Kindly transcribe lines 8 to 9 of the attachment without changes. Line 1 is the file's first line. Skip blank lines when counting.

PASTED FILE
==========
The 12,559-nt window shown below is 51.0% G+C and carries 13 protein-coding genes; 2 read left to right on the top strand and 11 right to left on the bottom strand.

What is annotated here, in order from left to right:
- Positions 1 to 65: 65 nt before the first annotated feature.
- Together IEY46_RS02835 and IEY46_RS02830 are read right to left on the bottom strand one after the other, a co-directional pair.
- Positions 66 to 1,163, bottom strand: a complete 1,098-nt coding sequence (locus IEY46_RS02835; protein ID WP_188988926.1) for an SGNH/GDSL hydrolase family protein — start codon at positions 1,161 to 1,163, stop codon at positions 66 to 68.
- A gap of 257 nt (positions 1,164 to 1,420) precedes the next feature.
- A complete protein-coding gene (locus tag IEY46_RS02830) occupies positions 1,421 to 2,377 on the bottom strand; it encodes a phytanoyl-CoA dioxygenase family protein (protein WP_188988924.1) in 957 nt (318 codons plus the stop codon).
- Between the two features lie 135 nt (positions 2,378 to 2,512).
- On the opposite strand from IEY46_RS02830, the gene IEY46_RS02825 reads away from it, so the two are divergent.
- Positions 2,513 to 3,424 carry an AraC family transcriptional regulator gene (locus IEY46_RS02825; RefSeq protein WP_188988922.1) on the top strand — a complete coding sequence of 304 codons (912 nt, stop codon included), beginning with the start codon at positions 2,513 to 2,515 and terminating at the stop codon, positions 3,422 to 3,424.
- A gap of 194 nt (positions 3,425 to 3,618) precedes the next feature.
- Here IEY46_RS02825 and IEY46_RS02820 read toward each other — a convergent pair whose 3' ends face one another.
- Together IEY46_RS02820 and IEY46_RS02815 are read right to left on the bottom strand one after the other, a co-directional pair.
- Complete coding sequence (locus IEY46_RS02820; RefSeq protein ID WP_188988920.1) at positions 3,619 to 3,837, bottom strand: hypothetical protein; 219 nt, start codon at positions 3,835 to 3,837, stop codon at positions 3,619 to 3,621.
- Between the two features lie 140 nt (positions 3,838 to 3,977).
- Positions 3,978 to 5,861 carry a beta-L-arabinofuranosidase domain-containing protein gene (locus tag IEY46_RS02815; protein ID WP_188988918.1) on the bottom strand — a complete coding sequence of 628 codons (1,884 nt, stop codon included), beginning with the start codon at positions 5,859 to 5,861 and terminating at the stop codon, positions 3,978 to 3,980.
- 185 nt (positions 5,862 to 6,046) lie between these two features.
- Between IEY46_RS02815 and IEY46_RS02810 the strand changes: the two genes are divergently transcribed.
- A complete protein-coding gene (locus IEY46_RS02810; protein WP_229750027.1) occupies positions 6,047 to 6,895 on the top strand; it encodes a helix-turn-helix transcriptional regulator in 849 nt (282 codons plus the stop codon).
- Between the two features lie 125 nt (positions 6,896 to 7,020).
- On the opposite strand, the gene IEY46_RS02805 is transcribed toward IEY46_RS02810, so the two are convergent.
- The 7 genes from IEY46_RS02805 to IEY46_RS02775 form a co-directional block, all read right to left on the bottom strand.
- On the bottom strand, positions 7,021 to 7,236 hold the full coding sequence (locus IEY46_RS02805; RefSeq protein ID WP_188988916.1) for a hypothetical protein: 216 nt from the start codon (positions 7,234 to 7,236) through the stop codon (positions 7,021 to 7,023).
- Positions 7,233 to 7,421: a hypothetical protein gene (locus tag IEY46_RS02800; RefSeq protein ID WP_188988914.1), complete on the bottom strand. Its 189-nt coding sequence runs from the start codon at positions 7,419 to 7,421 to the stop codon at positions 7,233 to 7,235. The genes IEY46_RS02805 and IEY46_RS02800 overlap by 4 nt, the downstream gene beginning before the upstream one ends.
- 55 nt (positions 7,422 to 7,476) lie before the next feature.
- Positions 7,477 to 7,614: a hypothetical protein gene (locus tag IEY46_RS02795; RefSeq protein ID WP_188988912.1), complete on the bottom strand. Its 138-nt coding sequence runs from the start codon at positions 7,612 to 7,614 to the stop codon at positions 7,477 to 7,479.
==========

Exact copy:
- Between the two features lie 135 nt (positions 2,378 to 2,512).
- On the opposite strand from IEY46_RS02830, the gene IEY46_RS02825 reads away from it, so the two are divergent.